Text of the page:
How did Bob Newhart become such an audience favorite that he got 3 network shows? 4 if you count George and Leo. With most TV stars I can see the appeal but Bob is boring and devoid of personality.
A coworker recommended his show because we both enjoy The Big Bang Theory and he's made guest appearances on it. I made it through S 3,4,5 of TBNS and S1 of Newhart. I prefer TBNS but damn is Bob's character a boring old drip. In the audio commentaries the real Bob is every bit as dull and uninteresting as he stammers through the same stories in every commentary. Thank you Suzanne Pleshette who didn't let him get a word in when they commented together.
Did Bob know where the skeletons were buried, did he have relatives in show business or were the 70s really a time when a boring middle aged man with one gimmick - a stutter could get several shows built around him and attract such a following. Maybe he was just inoffensive enough to attract advertisers and appeal to middle America?
|by Anonymous||reply 31||08/07/2016|
How can you hate Bob Newhart?
|by Anonymous||reply 1||08/05/2016|
It's DL; someone has to keep the hate going and we're running out of things to hate.
|by Anonymous||reply 2||08/05/2016|
That's the point r1 I don't but I also don't like him or have any strong feelings at all. Such an inoffensive white bread person rarely becomes a huge star with shows built around them. How did he get such a substantial career.
|by Anonymous||reply 3||08/05/2016|
He had a very successful stand-up career in the 60s and a huge hit with a comedy album......not every comedian is an Andrew Dice Clay.....some actually have talent and can make you laugh just musing about everyday things....think Bill Cosby and his schtick with kids.
|by Anonymous||reply 4||08/05/2016|
Love him, love his (deadpan) humor. His old telephone comedy bits are priceless.
|by Anonymous||reply 5||08/05/2016|
"Such an inoffensive white bread person "
Perhaps you answer your own question, as the white bread he was the foundation on which to build a tall tasty sandwich. Bob was one of the most likeable straight men in comedy.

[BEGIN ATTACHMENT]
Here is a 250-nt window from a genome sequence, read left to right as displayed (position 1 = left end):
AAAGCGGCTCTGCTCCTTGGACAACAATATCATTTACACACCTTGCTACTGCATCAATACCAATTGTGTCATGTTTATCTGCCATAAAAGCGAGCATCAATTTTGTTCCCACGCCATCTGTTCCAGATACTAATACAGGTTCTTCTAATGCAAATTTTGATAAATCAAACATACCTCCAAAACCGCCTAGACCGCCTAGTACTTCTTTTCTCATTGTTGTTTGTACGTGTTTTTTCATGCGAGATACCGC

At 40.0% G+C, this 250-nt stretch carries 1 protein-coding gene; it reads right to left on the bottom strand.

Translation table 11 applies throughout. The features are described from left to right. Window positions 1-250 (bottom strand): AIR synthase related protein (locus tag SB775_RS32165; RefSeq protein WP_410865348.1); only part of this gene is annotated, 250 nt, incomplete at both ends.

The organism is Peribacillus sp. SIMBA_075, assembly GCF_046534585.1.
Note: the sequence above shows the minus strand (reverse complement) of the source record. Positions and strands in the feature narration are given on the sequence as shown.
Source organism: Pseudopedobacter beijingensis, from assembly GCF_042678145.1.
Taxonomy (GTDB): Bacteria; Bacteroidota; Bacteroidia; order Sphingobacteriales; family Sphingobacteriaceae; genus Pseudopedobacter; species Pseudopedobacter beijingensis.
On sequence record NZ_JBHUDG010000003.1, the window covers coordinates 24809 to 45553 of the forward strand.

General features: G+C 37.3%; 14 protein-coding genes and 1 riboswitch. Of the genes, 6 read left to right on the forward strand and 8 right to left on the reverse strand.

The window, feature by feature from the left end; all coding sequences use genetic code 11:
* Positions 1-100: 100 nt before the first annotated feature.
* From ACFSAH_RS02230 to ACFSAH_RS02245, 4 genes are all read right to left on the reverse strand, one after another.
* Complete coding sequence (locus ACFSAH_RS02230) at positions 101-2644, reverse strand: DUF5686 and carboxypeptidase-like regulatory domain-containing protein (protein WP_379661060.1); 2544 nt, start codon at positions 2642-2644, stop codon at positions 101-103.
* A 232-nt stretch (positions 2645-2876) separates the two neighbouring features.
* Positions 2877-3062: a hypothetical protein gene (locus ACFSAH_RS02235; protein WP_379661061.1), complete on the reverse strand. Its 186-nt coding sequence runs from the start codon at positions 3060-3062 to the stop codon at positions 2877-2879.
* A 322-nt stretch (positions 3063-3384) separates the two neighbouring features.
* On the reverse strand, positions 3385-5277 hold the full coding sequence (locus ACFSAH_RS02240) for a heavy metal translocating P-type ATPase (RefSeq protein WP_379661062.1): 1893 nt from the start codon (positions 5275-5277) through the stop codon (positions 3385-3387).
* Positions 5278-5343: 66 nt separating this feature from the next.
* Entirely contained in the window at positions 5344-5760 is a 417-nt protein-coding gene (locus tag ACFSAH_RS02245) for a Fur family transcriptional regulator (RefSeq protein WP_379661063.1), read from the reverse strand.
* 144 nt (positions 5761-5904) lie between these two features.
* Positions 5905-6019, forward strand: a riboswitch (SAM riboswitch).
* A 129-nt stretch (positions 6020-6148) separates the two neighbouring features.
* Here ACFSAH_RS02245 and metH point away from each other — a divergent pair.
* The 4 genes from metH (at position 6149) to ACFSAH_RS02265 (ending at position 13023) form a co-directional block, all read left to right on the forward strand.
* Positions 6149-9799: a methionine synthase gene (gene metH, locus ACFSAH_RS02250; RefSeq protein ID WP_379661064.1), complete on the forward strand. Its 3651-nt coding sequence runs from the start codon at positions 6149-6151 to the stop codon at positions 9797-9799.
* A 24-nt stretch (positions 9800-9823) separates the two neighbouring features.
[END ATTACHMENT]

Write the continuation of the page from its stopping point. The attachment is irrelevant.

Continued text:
|by Anonymous||reply 6||08/05/2016|
I think his success comes from him being an Everyman. I know my father watched everything he did because my father sort of looked like him, balding, schlubby and I think my father identified with him.
|by Anonymous||reply 8||08/05/2016|
Compared to McLean Stevenson, he might as well have been Daffy Duck!
|by Anonymous||reply 9||08/05/2016|
He was Kermit The Frog; the sane center of an insane world. Funny people are a dime a dozen. Good straight men are rare as hen's teeth.
|by Anonymous||reply 10||08/05/2016|
R10 Exactly. Also, he did well in TV because he had a true Midwestern work ethic and demeanor. He was always professional and worked hard. Never gave anyone any problems.
|by Anonymous||reply 11||08/05/2016|
His humor was incredibly dry and reactive. I think that's too sophisticated for OP, who prefers Jerry Lewis types.
|by Anonymous||reply 12||08/05/2016|
You lost me at "we both enjoy The Big Bang Theory," OP.
|by Anonymous||reply 13||08/05/2016|
Does he still do his own taxes?
|by Anonymous||reply 14||08/05/2016|
Look beyond the 'boring' surface and you find an understated, dry, absurdist comedian. Absolutely brilliant.